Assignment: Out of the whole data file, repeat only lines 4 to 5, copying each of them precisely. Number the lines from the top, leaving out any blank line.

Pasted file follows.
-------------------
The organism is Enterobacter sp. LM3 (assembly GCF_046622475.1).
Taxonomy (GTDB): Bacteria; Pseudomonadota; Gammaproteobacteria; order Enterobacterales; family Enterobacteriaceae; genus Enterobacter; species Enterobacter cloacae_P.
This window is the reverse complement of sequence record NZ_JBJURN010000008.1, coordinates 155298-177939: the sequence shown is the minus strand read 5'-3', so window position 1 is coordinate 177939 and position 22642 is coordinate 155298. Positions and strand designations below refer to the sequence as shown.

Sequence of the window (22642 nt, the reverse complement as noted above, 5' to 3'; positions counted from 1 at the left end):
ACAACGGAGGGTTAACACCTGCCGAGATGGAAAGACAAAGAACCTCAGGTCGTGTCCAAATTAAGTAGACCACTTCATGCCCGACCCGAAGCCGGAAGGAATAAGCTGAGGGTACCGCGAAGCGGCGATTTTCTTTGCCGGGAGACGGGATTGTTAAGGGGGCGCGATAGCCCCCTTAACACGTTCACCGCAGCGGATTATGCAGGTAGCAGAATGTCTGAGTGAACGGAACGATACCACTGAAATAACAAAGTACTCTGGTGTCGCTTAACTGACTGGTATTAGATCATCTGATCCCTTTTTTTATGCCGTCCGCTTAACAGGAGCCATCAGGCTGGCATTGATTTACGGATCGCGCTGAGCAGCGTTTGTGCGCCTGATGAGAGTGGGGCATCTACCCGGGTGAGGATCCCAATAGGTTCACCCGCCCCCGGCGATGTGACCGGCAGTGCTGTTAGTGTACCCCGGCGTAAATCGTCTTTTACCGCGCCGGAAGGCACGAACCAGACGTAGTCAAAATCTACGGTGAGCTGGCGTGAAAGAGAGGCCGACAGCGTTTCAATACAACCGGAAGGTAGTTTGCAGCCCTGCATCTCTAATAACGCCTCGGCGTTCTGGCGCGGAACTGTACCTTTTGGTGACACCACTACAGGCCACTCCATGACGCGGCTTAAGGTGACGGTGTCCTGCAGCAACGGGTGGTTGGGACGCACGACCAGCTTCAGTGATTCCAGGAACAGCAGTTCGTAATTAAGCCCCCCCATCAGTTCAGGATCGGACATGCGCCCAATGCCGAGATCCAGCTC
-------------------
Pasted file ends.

Sequence of the window (22642 nt, the reverse complement as noted above, 5' to 3'; positions counted from 1 at the left end):
ACAACGGAGGGTTAACACCTGCCGAGATGGAAAGACAAAGAACCTCAGGTCGTGTCCAAATTAAGTAGACCACTTCATGCCCGACCCGAAGCCGGAAGGAATAAGCTGAGGGTACCGCGAAGCGGCGATTTTCTTTGCCGGGAGACGGGATTGTTAAGGGGGCGCGATAGCCCCCTTAACACGTTCACCGCAGCGGATTATGCAGGTAGCAGAATGTCTGAGTGAACGGAACGATACCACTGAAATAACAAAGTACTCTGGTGTCGCTTAACTGACTGGTATTAGATCATCTGATCCCTTTTTTTATGCCGTCCGCTTAACAGGAGCCATCAGGCTGGCATTGATTTACGGATCGCGCTGAGCAGCGTTTGTGCGCCTGATGAGAGTGGGGCATCTACCCGGGTGAGGATCCCAATAGGTTCACCCGCCCCCGGCGATGTGACCGGCAGTGCTGTTAGTGTACCCCGGCGTAAATCGTCTTTTACCGCGCCGGAAGGCACGAACCAGACGTAGTCAAAATCTACGGTGAGCTGGCGTGAAAGAGAGGCCGACAGCGTTTCAATACAACCGGAAGGTAGTTTGCAGCCCTGCATCTCTAATAACGCCTCGGCGTTCTGGCGCGGAACTGTACCTTTTGGTGACACCACTACAGGCCACTCCATGACGCGGCTTAAGGTGACGGTGTCCTGCAGCAACGGGTGGTTGGGACGCACGACCAGCTTCAGTGATTCCAGGAACAGCAGTTCGTAATTAAGCCCCCCCATCAGTTCAGGATCGGACATGCGCCCAATGCCGAGATCCAGCTC